“As the industry and regulatory landscape continues to evolve, it’s vital that as an industry, we take a lifecycle approach to risk management –to ensure that we mitigate as much risk as possible all the way from discovery through to commercialization.” - Dr. Dominic Clarke, Global Head of Cell Therapy, HemaCare
Cell and Gene Therapy Insights has just published HemaCare’s white paper on how to manage starting material quality and stability to maximum effect during cell therapy manufacturing.  Quality cell therapies can only be created from quality starting materials, yet paradoxically, starting materials are the single greatest source of variability in the cell therapy manufacturing process. Mitigating risk requires minimizing that variability, and also managing shelf-life limitations and biopreservation logistics. HemaCare’s white paper points out that traditionally, a great deal of focus has been placed on cold chain logistics of the final product, preserving the cellular therapeutic until it reaches the patient. But while this is unquestionably important, stability at the front end of the supply chain is just as important. Donor networks, cell collection, isolation, cryopreservation-all of these parameters affect downstream efficacy of the final product. The optimization of each step that goes into producing quality starting material can be used to limit the variability of the final product, and protect starting material stability until it reaches the manufacturer.
For example, one of the most important decisions a cell therapy manufacturer makes is their choice of starting material supplier. Manufacturers need to make an accurate assessment regarding the quantity of starting material that will be required for process development and manufacturing, and they need to be sure the chosen supplier can consistently source adequate high-quality donor material. A large, diverse, and well-managed donor network can go a long way toward assuring the timely and consistent availability of appropriate starting material.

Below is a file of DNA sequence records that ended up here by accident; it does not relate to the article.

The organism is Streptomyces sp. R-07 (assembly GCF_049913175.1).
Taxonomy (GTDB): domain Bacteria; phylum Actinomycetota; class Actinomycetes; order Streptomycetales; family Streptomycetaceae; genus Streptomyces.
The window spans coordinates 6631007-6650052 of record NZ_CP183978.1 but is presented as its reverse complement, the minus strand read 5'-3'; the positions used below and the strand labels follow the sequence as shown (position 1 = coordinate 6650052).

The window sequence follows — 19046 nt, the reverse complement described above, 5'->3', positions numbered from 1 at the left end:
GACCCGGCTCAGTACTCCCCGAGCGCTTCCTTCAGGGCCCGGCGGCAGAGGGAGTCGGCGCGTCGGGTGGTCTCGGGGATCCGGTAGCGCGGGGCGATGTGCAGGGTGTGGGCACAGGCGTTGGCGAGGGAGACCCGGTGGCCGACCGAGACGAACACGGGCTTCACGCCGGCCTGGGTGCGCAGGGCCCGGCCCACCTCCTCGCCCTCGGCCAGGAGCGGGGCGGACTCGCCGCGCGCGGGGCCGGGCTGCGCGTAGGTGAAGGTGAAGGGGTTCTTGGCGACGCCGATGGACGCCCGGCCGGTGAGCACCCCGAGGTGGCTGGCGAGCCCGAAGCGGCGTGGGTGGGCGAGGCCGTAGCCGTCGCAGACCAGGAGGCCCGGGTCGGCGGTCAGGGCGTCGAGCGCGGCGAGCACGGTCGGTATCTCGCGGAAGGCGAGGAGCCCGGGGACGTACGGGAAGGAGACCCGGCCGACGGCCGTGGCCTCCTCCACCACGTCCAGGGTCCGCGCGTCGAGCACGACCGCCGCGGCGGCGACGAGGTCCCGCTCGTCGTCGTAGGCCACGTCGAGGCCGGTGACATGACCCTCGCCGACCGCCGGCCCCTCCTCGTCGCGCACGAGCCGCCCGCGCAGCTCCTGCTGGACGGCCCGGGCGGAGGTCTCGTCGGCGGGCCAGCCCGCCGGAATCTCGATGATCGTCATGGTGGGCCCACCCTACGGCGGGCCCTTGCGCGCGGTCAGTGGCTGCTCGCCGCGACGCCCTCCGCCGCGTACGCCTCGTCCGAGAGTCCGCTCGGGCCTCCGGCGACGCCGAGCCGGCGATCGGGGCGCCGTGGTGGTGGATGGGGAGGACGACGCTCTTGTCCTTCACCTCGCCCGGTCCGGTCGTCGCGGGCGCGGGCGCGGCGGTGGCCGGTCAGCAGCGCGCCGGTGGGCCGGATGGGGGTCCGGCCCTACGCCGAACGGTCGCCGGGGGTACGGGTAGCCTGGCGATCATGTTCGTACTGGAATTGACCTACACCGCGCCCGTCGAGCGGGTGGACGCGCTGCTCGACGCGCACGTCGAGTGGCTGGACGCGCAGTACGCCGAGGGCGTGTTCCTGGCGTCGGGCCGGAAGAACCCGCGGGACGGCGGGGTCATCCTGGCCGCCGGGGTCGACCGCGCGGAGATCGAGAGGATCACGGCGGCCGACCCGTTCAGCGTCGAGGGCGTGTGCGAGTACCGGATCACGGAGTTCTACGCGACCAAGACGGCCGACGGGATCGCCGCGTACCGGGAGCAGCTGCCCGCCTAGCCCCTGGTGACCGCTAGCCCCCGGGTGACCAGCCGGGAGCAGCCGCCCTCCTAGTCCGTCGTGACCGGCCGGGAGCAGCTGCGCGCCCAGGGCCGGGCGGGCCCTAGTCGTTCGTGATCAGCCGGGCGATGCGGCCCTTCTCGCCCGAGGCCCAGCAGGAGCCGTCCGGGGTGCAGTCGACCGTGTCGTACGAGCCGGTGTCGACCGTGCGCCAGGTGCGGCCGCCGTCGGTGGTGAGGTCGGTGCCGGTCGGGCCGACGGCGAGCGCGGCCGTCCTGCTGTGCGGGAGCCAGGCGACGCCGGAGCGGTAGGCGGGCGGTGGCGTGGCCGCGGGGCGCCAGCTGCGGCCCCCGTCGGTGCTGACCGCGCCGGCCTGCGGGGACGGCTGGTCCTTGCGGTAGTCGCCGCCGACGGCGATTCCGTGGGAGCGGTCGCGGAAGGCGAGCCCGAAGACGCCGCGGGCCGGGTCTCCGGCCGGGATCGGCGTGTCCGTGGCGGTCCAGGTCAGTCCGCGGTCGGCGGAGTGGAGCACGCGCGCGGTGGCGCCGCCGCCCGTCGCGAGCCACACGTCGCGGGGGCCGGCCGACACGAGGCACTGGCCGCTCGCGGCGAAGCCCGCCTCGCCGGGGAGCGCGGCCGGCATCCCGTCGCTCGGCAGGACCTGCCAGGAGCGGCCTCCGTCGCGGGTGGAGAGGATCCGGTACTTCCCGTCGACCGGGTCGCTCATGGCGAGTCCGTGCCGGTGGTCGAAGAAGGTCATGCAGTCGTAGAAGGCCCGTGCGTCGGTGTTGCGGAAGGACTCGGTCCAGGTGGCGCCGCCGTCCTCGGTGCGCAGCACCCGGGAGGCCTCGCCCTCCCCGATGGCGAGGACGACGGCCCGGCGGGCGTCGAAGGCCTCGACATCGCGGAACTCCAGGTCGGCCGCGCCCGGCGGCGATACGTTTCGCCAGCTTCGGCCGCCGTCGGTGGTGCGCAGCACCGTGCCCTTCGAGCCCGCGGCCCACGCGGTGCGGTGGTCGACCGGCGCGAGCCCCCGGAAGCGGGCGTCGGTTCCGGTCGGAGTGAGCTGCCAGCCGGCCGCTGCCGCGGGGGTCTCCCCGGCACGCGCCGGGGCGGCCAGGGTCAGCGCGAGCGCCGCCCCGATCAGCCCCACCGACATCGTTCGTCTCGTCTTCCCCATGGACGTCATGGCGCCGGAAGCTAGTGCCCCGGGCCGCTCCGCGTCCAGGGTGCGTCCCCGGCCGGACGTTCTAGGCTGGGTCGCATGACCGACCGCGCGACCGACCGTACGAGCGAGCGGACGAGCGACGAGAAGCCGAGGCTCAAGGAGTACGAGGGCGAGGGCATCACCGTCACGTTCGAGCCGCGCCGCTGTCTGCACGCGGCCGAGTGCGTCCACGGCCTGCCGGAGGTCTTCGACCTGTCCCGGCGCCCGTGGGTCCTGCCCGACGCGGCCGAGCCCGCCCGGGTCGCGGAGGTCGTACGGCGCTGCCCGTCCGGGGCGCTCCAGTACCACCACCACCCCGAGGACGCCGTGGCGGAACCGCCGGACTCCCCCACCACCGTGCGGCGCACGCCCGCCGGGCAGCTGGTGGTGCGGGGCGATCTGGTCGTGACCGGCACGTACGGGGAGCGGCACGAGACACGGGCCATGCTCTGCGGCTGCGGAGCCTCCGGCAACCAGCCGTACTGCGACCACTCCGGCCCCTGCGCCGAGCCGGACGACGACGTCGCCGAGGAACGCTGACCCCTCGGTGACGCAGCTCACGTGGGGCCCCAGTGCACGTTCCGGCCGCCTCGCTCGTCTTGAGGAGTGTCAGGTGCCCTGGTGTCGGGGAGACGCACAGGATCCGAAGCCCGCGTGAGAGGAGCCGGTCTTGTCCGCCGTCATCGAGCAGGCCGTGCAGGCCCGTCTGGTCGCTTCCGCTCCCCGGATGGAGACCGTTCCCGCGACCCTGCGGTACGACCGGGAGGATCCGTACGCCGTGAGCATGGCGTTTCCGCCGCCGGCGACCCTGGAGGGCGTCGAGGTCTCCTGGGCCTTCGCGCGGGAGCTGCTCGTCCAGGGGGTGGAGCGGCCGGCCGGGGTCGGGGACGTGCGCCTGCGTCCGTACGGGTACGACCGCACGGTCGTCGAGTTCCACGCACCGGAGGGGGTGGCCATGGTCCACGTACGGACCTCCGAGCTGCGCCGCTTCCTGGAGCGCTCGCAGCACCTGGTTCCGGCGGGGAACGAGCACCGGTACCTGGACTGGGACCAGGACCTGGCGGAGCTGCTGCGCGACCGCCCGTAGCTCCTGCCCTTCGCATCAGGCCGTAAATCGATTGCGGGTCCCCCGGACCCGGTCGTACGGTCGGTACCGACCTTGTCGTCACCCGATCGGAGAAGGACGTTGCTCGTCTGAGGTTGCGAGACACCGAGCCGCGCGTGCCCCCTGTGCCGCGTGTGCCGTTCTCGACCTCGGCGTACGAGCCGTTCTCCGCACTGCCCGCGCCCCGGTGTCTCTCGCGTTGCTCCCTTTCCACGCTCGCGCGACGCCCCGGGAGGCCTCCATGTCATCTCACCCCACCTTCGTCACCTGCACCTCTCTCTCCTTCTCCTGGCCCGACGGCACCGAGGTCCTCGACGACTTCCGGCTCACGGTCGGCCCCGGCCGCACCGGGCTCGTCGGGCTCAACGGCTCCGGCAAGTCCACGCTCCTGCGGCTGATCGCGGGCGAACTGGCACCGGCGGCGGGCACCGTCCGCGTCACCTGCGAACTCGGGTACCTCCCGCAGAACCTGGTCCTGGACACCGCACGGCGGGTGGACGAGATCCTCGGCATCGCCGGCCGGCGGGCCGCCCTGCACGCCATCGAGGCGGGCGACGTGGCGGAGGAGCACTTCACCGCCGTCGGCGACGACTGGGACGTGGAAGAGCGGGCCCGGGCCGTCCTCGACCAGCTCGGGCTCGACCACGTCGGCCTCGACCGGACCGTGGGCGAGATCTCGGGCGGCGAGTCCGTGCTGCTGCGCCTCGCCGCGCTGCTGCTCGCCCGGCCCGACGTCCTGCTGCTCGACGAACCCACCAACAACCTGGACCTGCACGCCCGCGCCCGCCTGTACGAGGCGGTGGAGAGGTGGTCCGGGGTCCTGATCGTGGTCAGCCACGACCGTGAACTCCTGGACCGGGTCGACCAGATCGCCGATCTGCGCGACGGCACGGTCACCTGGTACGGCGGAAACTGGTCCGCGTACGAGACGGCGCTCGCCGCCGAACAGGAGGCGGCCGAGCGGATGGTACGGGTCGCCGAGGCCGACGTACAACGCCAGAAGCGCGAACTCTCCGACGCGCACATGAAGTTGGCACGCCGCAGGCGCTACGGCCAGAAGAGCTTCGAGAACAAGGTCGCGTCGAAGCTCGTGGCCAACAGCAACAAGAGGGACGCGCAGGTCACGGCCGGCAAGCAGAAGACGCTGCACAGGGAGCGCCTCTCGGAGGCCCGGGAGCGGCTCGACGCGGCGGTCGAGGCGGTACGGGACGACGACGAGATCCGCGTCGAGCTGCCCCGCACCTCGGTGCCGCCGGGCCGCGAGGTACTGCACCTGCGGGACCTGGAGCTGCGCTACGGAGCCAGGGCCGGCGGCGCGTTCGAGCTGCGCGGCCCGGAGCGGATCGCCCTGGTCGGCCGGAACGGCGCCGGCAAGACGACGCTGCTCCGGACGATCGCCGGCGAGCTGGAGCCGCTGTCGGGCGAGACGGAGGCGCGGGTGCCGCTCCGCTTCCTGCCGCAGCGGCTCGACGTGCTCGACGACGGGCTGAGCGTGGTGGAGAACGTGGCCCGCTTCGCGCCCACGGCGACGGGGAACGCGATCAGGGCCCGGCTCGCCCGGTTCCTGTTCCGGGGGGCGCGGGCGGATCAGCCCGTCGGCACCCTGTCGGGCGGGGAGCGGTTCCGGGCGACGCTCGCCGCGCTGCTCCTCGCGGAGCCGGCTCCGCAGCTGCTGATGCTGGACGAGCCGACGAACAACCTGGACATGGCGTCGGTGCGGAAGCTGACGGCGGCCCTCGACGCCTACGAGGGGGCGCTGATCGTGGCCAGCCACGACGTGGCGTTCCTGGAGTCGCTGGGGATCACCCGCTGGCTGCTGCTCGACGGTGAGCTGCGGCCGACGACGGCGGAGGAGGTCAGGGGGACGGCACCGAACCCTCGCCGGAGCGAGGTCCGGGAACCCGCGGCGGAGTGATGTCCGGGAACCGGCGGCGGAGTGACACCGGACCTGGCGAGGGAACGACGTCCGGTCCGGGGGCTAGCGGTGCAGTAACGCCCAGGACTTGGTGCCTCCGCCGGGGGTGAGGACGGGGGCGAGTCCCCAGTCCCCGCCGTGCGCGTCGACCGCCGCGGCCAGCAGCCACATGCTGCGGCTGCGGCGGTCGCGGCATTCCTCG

Alongside donor network management, apheresis staff training and expertise are key factors for ensuring quality. An experienced apheresis nurse knows, for example, how to best serve the needs of their donor, especially when that donor is also a patient. They understand how to navigate the optimal balance between therapeutic cell quantity and purity from one project to the next.
Ensuring Starting Material Stability
Cell therapy starting material is often shipped off-site for preliminary processing, so the manufacturer needs to establish a shipping timeframe that safeguards the optimal viability and therapeutic qualities of the material. This is especially logistically difficult when shipping to multiple international sites.
Not all cell therapy products require cryopreservation, but an optimized cryopreservation protocol lends flexibility to shipping and storage timeframes, as well as treatment regimens. For this reason, many companies choose to freeze or otherwise biopreserve their cell therapy starting materials to protect them from degradation. The optimization of cryopreservation reagents and methods should therefore be worked out as early as possible during cell therapy process development. Extending the shelf-life and improving the quality of cell therapy starting materials enhances the flexibility of product manufacturing protocols, while reducing bottlenecks. It also improves risk management by providing a consistently high-quality product.
Read the full article here.
- Clarke D., and Smith D. Managing Starting Material Stability to Maximize Manufacturing Flexibility and Downstream Efficiency. Cell and Gene Therapy Insights. 303-313. 2019.